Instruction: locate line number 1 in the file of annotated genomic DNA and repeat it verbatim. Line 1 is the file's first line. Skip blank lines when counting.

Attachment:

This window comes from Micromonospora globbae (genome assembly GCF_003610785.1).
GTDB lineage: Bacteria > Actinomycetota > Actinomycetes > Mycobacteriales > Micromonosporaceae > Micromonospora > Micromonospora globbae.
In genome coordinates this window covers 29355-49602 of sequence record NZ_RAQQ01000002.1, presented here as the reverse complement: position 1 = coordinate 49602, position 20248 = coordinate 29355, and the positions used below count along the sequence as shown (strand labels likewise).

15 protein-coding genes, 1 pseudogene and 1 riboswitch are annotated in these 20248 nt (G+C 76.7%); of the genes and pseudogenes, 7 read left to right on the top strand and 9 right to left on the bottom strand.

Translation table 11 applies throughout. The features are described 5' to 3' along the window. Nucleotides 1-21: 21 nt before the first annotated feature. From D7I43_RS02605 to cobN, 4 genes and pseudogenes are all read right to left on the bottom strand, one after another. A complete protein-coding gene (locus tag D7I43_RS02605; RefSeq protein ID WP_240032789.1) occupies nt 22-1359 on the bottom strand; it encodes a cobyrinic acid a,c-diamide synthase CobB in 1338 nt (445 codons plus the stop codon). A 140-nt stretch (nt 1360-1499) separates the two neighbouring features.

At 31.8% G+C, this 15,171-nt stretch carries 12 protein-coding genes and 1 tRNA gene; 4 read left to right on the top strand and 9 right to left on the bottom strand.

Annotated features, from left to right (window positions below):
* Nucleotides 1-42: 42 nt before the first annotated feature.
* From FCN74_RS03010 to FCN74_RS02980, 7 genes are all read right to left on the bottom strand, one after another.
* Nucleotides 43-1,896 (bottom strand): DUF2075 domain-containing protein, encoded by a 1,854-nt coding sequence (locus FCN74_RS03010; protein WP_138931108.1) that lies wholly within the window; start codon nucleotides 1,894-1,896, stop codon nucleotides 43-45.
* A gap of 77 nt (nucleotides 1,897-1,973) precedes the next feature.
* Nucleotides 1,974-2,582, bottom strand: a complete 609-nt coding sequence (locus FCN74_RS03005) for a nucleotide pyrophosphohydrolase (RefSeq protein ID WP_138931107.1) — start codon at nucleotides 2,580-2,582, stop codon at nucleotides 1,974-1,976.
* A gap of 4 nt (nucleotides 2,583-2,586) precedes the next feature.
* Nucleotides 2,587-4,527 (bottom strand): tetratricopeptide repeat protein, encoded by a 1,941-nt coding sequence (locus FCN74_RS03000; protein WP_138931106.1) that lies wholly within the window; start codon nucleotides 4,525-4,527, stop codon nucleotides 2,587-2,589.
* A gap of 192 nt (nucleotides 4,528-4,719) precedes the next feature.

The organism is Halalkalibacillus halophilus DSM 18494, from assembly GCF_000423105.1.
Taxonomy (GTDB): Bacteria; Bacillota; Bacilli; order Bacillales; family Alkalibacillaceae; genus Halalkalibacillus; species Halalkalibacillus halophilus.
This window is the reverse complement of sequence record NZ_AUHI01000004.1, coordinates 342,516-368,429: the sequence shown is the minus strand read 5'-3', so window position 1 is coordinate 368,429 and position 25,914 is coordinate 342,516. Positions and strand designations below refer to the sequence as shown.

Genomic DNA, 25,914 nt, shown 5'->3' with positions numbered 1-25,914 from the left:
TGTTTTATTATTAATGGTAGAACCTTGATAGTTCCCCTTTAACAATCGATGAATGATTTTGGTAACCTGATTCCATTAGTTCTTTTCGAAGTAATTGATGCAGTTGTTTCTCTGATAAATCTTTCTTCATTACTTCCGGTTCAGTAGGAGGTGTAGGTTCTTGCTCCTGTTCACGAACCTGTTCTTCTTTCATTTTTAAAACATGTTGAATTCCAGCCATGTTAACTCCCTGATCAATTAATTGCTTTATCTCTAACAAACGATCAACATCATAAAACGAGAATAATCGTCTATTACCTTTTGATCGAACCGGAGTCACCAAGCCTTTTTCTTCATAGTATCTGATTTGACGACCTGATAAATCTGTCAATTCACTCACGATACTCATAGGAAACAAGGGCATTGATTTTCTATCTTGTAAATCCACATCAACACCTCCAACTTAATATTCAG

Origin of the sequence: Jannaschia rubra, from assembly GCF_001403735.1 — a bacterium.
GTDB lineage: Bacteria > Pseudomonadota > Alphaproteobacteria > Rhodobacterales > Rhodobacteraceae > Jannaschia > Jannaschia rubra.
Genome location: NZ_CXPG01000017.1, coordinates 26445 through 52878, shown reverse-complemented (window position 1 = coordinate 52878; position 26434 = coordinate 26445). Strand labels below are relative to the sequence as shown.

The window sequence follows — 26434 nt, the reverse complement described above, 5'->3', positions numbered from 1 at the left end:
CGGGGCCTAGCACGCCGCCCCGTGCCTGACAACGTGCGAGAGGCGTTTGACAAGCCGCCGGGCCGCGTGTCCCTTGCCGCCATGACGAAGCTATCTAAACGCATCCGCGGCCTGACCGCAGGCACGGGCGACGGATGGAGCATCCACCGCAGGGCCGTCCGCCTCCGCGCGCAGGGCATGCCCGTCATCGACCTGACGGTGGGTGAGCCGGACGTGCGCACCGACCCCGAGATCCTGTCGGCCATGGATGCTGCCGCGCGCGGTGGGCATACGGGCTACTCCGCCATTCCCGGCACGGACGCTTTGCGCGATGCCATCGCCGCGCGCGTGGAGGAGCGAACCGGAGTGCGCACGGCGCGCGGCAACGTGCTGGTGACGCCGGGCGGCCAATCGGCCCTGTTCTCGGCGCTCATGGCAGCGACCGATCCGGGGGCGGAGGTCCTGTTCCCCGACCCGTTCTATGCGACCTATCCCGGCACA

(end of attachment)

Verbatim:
This window comes from Micromonospora globbae (genome assembly GCF_003610785.1).